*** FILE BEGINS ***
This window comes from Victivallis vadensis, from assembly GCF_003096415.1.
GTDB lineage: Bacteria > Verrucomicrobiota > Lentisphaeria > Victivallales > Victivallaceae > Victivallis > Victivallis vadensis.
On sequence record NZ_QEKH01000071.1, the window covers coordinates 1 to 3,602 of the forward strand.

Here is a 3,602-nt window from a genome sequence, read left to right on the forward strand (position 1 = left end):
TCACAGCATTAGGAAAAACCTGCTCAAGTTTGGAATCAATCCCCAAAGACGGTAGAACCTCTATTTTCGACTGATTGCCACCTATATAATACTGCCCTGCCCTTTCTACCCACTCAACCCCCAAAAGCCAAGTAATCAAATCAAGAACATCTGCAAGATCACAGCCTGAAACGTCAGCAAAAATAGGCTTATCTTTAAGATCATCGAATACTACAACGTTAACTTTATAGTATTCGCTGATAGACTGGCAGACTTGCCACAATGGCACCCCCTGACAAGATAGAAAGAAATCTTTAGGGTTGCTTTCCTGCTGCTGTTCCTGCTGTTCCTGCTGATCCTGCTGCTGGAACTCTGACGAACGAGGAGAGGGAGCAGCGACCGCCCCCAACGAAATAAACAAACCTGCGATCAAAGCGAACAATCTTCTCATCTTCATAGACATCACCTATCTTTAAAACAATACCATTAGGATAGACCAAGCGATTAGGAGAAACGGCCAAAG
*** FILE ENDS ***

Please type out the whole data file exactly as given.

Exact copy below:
This window comes from Victivallis vadensis, from assembly GCF_003096415.1.
GTDB lineage: Bacteria > Verrucomicrobiota > Lentisphaeria > Victivallales > Victivallaceae > Victivallis > Victivallis vadensis.
On sequence record NZ_QEKH01000071.1, the window covers coordinates 1 to 3,602 of the forward strand.

Here is a 3,602-nt window from a genome sequence, read left to right on the forward strand (position 1 = left end):
TCACAGCATTAGGAAAAACCTGCTCAAGTTTGGAATCAATCCCCAAAGACGGTAGAACCTCTATTTTCGACTGATTGCCACCTATATAATACTGCCCTGCCCTTTCTACCCACTCAACCCCCAAAAGCCAAGTAATCAAATCAAGAACATCTGCAAGATCACAGCCTGAAACGTCAGCAAAAATAGGCTTATCTTTAAGATCATCGAATACTACAACGTTAACTTTATAGTATTCGCTGATAGACTGGCAGACTTGCCACAATGGCACCCCCTGACAAGATAGAAAGAAATCTTTAGGGTTGCTTTCCTGCTGCTGTTCCTGCTGTTCCTGCTGATCCTGCTGCTGGAACTCTGACGAACGAGGAGAGGGAGCAGCGACCGCCCCCAACGAAATAAACAAACCTGCGATCAAAGCGAACAATCTTCTCATCTTCATAGACATCACCTATCTTTAAAACAATACCATTAGGATAGACCAAGCGATTAGGAGAAACGGCCAAAG